2.1.2. Structured Data Capture

Many modern EHRs support multiple modalities for inserting structured data into the note (Makam et al., 2013). Some tools support carry-forward techniques where data is copied or paraphrased from previous notes (Haas et al., 2005b); others let clinicians insert structured values into the note by clicking in the patient’s history or typing special characters to trigger macros (Wilcox et al., 2010; Rule et al., 2020). Still others require the user to specify the template structure using a complex interface of forms (Ban et al., 2017).

MedKnowts differs from previous carry-forward techniques (Rule et al., 2020) by autofilling using information captured earlier in the note, rather than limiting autofill to information that appears in the patient’s prior medical record. This is particularly pertinent to documentation in an ED environment, since clinicians often have to repeat information within the same note in order to meet regulatory and billing requirements, and previous notes may not be applicable to the current visit, let alone exist.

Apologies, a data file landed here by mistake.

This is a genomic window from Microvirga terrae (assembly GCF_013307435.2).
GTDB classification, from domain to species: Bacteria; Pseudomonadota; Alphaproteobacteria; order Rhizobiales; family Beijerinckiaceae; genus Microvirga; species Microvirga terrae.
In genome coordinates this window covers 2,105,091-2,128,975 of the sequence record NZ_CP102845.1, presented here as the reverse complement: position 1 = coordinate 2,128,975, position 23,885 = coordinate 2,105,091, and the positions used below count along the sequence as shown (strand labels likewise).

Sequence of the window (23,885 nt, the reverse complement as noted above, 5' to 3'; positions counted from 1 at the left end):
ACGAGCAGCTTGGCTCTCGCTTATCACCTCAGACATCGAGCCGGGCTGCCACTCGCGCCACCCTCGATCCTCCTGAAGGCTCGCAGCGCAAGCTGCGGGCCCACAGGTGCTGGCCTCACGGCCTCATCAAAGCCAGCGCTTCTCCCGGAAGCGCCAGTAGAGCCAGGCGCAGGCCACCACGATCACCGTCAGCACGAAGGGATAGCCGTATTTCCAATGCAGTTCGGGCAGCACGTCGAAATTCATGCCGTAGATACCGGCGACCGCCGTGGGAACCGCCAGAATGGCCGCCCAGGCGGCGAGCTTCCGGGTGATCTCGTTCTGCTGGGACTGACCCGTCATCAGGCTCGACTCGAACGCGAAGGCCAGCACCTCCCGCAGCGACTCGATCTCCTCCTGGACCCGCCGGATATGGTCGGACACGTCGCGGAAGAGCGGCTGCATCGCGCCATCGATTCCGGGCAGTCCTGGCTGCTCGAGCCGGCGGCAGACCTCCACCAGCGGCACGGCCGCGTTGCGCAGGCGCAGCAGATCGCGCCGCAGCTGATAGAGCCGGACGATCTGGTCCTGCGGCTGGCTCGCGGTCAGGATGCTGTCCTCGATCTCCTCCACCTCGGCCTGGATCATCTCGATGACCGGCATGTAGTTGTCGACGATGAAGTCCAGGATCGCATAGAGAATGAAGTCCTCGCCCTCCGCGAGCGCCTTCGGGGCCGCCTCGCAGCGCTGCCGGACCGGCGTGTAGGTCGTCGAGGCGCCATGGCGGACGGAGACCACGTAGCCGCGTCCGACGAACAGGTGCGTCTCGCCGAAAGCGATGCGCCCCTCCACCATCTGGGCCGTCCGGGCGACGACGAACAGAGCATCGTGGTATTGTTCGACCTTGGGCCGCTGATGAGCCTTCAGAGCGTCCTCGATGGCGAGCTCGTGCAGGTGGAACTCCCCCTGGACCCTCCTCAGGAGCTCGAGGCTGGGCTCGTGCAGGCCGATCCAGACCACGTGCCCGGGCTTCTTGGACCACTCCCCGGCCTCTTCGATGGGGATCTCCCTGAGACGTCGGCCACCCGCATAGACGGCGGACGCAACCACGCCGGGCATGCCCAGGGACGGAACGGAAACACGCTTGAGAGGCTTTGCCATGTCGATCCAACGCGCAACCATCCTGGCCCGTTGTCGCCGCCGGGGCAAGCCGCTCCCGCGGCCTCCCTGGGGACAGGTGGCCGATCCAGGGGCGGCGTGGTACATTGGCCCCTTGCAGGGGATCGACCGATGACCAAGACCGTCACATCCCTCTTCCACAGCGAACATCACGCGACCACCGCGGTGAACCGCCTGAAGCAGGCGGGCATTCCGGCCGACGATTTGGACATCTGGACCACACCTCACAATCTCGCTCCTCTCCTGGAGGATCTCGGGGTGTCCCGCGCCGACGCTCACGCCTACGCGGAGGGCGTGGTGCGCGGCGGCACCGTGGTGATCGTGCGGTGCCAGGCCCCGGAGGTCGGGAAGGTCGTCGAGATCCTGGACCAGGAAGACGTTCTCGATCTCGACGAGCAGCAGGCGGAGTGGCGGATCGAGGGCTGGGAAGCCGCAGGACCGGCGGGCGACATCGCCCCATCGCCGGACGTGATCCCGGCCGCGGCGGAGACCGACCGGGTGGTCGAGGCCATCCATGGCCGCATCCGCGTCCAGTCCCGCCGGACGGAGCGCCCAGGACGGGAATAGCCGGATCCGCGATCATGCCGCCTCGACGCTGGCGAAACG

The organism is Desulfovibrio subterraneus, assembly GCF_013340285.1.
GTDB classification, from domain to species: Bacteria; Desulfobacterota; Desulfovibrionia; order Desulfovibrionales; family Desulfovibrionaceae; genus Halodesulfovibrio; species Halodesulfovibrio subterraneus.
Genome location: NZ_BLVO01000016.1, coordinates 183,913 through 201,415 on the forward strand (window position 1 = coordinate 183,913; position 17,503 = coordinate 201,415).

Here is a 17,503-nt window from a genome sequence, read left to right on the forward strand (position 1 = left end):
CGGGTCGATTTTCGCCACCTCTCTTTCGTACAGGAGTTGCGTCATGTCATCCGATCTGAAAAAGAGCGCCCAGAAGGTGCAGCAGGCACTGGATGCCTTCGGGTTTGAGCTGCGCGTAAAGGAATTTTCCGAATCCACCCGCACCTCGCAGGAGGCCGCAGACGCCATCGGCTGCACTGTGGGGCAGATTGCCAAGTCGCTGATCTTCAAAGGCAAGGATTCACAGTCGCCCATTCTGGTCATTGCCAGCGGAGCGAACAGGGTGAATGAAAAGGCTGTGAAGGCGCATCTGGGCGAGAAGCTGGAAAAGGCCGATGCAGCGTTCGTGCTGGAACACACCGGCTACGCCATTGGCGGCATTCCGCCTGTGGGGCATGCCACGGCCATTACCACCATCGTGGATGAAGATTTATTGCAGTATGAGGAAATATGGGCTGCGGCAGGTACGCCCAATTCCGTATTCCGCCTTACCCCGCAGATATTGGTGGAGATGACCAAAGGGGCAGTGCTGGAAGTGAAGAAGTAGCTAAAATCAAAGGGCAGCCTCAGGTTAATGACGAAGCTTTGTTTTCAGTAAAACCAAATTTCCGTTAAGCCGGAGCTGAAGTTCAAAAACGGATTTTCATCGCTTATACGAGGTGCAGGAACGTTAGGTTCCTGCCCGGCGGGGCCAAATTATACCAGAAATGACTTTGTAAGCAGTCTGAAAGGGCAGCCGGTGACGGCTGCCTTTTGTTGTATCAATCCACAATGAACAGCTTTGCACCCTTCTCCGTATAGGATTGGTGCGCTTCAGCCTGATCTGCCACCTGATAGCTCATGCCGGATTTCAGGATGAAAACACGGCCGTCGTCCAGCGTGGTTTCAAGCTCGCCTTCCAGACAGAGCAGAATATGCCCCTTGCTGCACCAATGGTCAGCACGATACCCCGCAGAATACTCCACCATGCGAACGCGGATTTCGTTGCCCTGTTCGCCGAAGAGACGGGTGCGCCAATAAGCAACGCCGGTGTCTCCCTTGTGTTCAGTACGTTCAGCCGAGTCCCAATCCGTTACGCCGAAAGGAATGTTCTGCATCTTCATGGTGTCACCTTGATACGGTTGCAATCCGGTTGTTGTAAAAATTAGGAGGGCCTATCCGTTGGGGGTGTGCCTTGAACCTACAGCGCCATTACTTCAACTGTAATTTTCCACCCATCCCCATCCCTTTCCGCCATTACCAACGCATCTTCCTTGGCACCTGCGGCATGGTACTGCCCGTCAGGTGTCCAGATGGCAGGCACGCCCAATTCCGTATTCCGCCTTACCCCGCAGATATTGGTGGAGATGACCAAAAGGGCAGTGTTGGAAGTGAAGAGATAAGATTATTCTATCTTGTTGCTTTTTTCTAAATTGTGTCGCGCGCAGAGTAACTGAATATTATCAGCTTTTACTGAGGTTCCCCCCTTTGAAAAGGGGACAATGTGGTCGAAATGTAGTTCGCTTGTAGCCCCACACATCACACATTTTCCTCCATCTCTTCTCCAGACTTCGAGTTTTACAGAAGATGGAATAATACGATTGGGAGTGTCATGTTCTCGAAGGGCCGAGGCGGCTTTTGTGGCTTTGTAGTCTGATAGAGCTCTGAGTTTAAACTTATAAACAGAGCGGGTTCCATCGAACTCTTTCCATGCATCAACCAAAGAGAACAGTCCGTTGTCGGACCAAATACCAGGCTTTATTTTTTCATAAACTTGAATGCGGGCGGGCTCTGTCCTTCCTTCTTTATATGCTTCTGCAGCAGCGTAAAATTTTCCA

MedKnowts supports structured data capture for clinical terms (conditions, symptoms, medications), lab results, and vital signs with a machine learning-driven autocomplete interface based on Gopinath et al.